Amnesty International UK (AIUK) could not have chosen a more youthful location for their head offices. Nestled in amongst the street art and hipster coffee bars of Shoreditch is the Human Rights Action Centre, the organisation’s hub of operations, from which they research, document and challenge human rights abuses across the world. It is here that I meet Kate Allen, the director of Amnesty International UK. Her dress is casual and colourful – a t-shirt adorned with a rainforest that morphs into a vibrant city scape – but her tone is largely serious and business-like. This well reflects the organisation itself, known for its bold use of colour and enthusiastic activists but concerned with tackling some of the deepest injustices of our time.
The global movement for defending human rights began in London when British lawyer Peter Benenson read about two Portuguese students, living under the dictator Antonio Salazar, who had been imprisoned for toasting to freedom. Incensed about the injustice of this and other actions of repressive governments, he penned a letter to The Observer newspaper arguing that, if the outrage he and other members of the public felt ‘could be united into common action, something effective could be done.’ Benenson framed his outrage in the recently developed language of human rights, and named his campaign ‘Appeal for Amnesty’. The subsequent public response was immense, sparking the birth of the organisation in earnest and creating a movement that is largely grassroots. It is in this spirit that Kate Allen, as director of Amnesty International UK, continues to work. “We completely and utterly believe that is in the power of people to make change,” she explains softly. Amnesty is “about the power of ordinary people standing up for justice.”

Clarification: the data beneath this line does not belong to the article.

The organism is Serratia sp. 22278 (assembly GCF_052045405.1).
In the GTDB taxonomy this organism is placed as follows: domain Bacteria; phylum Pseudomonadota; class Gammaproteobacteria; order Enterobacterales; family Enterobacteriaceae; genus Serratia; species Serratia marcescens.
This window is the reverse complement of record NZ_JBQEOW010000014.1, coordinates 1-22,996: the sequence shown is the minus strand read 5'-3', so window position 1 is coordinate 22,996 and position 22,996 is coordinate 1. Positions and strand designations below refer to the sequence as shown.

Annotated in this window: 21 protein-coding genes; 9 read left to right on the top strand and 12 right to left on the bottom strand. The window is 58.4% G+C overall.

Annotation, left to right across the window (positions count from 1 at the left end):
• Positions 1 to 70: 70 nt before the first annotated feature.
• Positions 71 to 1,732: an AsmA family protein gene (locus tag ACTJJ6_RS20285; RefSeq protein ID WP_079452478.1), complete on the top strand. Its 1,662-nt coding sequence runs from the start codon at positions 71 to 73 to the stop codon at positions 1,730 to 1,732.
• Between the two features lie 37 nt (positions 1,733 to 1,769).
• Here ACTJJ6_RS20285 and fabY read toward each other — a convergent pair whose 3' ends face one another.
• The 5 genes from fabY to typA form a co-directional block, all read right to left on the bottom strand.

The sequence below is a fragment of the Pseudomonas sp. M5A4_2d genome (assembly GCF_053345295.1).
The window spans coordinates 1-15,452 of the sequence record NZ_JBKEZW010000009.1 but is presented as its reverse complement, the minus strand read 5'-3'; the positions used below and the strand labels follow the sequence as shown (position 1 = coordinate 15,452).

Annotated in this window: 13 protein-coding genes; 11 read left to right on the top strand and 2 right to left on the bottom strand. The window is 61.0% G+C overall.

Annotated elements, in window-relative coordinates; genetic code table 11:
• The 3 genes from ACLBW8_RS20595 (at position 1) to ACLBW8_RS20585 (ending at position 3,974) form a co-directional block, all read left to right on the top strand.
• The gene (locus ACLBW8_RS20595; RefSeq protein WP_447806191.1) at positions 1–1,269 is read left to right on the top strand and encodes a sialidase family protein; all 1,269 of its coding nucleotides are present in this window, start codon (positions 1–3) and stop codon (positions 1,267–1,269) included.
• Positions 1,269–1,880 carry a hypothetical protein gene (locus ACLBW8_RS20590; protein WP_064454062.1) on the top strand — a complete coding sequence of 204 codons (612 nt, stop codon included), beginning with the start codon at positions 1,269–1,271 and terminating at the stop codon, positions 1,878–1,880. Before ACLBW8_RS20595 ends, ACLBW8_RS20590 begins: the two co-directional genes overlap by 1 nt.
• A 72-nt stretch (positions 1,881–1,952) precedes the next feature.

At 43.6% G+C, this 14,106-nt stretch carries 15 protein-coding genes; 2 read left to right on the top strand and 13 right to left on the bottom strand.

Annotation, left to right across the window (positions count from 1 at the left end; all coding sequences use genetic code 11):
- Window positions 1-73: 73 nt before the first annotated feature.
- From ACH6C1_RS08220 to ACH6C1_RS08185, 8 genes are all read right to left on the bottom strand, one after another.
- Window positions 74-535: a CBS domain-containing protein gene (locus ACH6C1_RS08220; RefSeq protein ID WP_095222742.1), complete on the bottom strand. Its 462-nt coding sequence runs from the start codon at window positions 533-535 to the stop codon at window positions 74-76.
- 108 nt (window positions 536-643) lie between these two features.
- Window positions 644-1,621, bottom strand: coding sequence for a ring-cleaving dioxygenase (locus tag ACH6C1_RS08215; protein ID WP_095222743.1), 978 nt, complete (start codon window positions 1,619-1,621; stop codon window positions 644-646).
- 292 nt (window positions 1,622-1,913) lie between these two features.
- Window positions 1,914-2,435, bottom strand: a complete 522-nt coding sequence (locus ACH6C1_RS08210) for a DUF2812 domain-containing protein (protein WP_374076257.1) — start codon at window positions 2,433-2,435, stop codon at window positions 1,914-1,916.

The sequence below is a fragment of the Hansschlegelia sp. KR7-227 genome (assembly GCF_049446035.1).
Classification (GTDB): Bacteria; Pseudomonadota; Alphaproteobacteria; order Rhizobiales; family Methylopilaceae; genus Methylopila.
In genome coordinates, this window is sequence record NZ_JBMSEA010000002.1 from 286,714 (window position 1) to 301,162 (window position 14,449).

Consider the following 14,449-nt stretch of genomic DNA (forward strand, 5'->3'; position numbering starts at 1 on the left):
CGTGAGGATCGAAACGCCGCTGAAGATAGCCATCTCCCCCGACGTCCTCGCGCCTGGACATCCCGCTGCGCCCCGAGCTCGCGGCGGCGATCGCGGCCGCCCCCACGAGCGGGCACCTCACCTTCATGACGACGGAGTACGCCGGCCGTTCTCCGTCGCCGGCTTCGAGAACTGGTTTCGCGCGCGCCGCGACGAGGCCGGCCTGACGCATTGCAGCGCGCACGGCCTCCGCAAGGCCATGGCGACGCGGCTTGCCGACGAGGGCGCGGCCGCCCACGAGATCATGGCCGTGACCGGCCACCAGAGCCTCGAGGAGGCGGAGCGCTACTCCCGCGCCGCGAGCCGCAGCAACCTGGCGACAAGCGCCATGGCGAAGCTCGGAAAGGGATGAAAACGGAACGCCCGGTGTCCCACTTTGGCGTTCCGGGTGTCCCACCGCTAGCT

We completely and utterly believe that is in the power of people to make change
One might expect someone who leads an organisation concerned with fighting injustice to be in a state of permanent outrage, spouting fiery rhetoric as they go, but Allen is quietly passionate and speaks with consideration. She is clearly someone who loves and cares about her work, having been director for over 17 years now of the third largest Amnesty International section in the world. Before taking over at AIUK she had a brief stint in local government at Camden council, followed by a spell at the Refugee Council where she rose to become deputy chief executive.
Yet her tenure at AIUK hasn’t been without incident. In 2012, plans to restructure Amnesty International towards a greater focus on the global south – by opening offices in Nairobi, Johannesburg, Bangkok and Hong Kong – saw Allen implement cuts of £2.5 million to AIUK and resulted in over 40 redundancies. Workers went on strike and there were calls for her resignation over these plans. “We’ve gone through some really big and, for us, very difficult change,” Allen comments. But she stresses that “as a movement I think we’re in a brilliant place.” It strikes me that Amnesty seems torn between its local activist base and its strong roots in London on the one hand, and its international activism and growing presence around the world on the other. Allen herself is relentlessly outward in her outlook and in her ambitions for Amnesty to become a “global movement”, and this strikes at the heart of the disputes that took place. This is not to say, however, that she ignores her local activist base. Allen regularly engages with groups across the UK and before I‘d even sat down Allen had already asked me about the progress of the university’s Amnesty group.
Amnesty seems torn between its local activist base and its strong roots in London on the one hand, and its international activism on the other
I ask if, even in the face of the mass human rights violations that she has documented over her years, is she still an optimist. “Yes, absolutely,” she asserts. “You cannot not be.” Allen believes, for instance that actions documenting the human rights abuses in North Korea are not futile, that they send a message that “the world is watching … and the day will come” when North Korea no longer has an authoritarian government. She is positive and brimming with enthusiasm as she turns to consider the alternative. “The opposite is that you do nothing. And as Amnesty we refuse to be in a position where we do nothing. Regimes change, we see governments crumble, we see things happen that are unexpected. You have to push away, even at the most intractable problems like North Korea. You cannot give up.”
even at the most intractable problems like North Korea. You cannot give up